Monday, October 23, 2017

A Place with no History

Saturday night, I went to go see the opening night of the play "The Agitators." If you live in Rochester, please come see this play. If you don't live in Rochester, either consider making the trip or look into getting a local theatre company put on a production of the play.

It was an amazing production about the lives of Fredrick Douglass and Susan B. Anthony, who both have roots here in Rochester. During the play, a thought struck me. Actually, it struck me during the prologue discussion, when the presenter talked about how native Rochesterians were probably aware of the fact that these two civil rights icons were friends. Rochester has a history and depth to it that the place I grew up doesn't have.

Sterling Heights, MI was incorporated as a city in 1968. Rochester, NY had already been a city for 150 years by that point. In school, we were taught elements of Michigan's history, but never anything about the history of Sterling Heights. And there were two reasons for that, I think.

  1. The subtle but obvious reason that an honest explanation for why in 1968 a whole bunch of white people decided that they wanted to live 15-20 miles north of the city of Detroit would probably be awkward to have with the people who were probably the kids or only just the grandkids of the people who made those decisions.
    • I don't remember when I learned the term White Flight, or what a White Flight suburb was, but it wasn't hard to see that the place where I group up was one.
  2. Other then that, there's not much history to talk about. Sterling Heights was a commuter city that was built on top of farmland. The Wikipedia page for the city even offers a full paragraph to the opening of the mall in the late 70's.
The home that I grew up in was one of those houses built during that build-up, there was even a psychedelic poster hanging in the basement from the original owners. The home my mother moved to when she left that place behind was an old farmhouse, one of the few relics of what the place was before it was turned into a suburban enclave. It was a nice little place to grow up in, for all that looking back on it makes it easy to see just how fucked up things were just in the asking of "why" for the place.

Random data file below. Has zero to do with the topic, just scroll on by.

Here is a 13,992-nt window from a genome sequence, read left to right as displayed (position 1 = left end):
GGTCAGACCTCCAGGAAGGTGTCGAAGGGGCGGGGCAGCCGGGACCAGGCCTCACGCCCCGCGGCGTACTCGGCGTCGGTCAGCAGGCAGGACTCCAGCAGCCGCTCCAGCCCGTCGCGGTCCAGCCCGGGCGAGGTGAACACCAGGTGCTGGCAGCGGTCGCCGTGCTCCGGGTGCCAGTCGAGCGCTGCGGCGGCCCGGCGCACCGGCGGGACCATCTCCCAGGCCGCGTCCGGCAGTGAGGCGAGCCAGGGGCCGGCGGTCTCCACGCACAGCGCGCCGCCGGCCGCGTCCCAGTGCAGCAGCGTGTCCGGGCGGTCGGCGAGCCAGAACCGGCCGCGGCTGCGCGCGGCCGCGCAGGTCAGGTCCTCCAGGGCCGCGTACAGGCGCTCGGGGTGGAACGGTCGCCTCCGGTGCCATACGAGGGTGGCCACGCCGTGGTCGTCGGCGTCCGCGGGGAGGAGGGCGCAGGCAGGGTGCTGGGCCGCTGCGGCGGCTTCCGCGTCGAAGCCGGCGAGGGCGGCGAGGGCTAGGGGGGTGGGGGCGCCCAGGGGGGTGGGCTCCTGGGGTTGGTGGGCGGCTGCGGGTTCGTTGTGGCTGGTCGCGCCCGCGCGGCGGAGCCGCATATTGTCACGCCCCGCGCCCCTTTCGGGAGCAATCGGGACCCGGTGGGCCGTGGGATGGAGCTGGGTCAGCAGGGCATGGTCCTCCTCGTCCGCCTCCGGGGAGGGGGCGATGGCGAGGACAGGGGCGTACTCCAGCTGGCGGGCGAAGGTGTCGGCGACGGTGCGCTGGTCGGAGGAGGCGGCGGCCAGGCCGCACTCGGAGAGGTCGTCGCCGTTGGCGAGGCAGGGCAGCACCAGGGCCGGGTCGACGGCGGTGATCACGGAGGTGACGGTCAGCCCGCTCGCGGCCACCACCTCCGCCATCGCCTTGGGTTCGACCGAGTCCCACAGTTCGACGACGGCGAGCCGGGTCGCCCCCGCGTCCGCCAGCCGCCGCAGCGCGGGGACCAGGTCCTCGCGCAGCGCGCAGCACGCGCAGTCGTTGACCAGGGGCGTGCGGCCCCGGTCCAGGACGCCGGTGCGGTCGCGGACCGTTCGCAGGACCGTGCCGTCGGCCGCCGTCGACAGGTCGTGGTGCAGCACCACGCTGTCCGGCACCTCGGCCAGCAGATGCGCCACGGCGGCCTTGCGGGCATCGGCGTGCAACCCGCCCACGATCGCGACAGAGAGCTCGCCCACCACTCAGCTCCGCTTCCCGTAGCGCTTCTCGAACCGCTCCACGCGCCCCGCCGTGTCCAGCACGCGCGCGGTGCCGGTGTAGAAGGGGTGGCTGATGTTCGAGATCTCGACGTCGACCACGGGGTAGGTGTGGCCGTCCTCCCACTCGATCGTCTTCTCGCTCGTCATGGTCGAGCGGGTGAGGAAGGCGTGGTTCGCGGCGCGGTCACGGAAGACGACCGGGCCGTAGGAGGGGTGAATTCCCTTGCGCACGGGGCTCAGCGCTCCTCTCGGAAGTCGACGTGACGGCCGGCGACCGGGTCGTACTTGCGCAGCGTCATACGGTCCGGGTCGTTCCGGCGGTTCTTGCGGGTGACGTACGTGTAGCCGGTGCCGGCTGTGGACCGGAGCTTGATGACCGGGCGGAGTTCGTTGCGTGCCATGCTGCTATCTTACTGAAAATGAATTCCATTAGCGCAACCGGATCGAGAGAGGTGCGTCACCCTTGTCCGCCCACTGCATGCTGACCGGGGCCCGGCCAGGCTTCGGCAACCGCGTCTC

In contrast, every apartment that I've lived in that's been in Rochester proper in the decade and a half that I've lived here has been at least twice as old as my hometown. The newest place was probably an old house built during the golden age of Kodak where a college buddy and I rented the second floor as we were just starting out.

I'm sitting in a newly built Wegmans that has its dining area decorated with the hundred-year history of their presence in this city, how they've been a part of it. I can look up and see an old stone church across the street and walk by the home of George Eastman to get here.

My current apartment used to be a hotel. Though in some sense, that's not unusual for downtown Rochester, everything is now "lofts" or "residences". I'm just lucky that I don't live in one of the "luxury" developments that surround my building so I can afford my rent.

In contrast, Sterling Heights has felt increasingly hollow as a place the older I've gotten. I am older now than the city was when I was born. That's an incredible thought. And the city feels like it's chasing after that illusion of youth, giant parking lots with strip malls line the road for miles as you drive into the city from Canada. And all of it is just so... disposable.

My elementary school didn't have a "real" name when I started there, it was just "City name" Elementary school.

It can feel small in some ways, but I think it's had an effect. I don't really feel rooted to Sterling Heights in any way. Rochester has time, age, character that's become part of who I am in place of the unrelenting lack of personality in the place I grew up.

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